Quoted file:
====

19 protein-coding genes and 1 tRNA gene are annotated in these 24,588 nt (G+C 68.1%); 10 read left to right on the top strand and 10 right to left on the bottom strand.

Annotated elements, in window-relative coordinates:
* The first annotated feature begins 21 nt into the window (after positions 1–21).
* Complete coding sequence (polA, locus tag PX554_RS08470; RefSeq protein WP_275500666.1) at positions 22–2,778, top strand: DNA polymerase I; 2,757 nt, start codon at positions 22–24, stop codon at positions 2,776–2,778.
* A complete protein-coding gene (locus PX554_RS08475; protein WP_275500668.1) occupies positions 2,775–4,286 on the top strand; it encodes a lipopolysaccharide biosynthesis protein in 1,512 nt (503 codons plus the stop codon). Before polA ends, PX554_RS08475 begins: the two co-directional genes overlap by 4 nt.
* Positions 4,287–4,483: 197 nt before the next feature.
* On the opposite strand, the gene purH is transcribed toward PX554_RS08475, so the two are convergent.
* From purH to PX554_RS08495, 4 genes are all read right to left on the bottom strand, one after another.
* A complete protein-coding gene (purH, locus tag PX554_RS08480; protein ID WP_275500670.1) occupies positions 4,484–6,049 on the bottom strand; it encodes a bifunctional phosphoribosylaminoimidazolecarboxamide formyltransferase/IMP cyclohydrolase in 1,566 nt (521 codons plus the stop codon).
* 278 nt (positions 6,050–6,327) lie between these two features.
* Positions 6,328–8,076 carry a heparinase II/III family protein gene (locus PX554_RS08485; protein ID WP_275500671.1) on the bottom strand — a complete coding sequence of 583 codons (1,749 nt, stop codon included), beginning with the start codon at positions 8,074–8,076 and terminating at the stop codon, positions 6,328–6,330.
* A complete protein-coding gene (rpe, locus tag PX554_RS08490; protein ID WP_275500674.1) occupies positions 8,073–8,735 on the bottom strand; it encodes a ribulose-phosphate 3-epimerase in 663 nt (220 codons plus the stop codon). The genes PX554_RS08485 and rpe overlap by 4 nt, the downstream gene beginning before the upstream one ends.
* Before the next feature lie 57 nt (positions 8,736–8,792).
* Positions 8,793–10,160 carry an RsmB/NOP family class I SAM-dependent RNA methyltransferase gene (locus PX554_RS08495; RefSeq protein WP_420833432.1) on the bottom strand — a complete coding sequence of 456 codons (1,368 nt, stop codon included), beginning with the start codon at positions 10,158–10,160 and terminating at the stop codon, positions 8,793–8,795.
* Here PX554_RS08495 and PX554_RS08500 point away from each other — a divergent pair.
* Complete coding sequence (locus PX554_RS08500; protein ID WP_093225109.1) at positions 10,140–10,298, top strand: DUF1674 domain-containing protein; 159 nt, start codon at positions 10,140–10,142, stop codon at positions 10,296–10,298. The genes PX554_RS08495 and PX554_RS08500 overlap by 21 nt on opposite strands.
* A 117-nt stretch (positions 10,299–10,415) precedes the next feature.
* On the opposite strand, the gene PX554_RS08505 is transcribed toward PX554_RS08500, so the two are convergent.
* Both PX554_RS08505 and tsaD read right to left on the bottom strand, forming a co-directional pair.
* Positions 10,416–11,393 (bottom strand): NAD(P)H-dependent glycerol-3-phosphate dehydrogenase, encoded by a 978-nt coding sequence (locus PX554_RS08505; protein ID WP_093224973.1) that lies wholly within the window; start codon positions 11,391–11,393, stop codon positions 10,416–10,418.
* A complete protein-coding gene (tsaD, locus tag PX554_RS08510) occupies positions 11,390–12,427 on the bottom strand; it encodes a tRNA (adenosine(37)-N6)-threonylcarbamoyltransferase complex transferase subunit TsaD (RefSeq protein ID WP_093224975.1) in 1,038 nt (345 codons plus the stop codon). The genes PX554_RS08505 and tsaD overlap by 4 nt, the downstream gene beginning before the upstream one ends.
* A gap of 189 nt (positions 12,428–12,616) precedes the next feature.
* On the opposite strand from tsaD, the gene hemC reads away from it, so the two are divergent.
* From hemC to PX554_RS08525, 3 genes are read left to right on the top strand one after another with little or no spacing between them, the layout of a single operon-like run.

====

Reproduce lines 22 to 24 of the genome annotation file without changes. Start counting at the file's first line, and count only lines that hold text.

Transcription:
* A gap of 189 nt (positions 12,428–12,616) precedes the next feature.
* On the opposite strand from tsaD, the gene hemC reads away from it, so the two are divergent.
* From hemC to PX554_RS08525, 3 genes are read left to right on the top strand one after another with little or no spacing between them, the layout of a single operon-like run.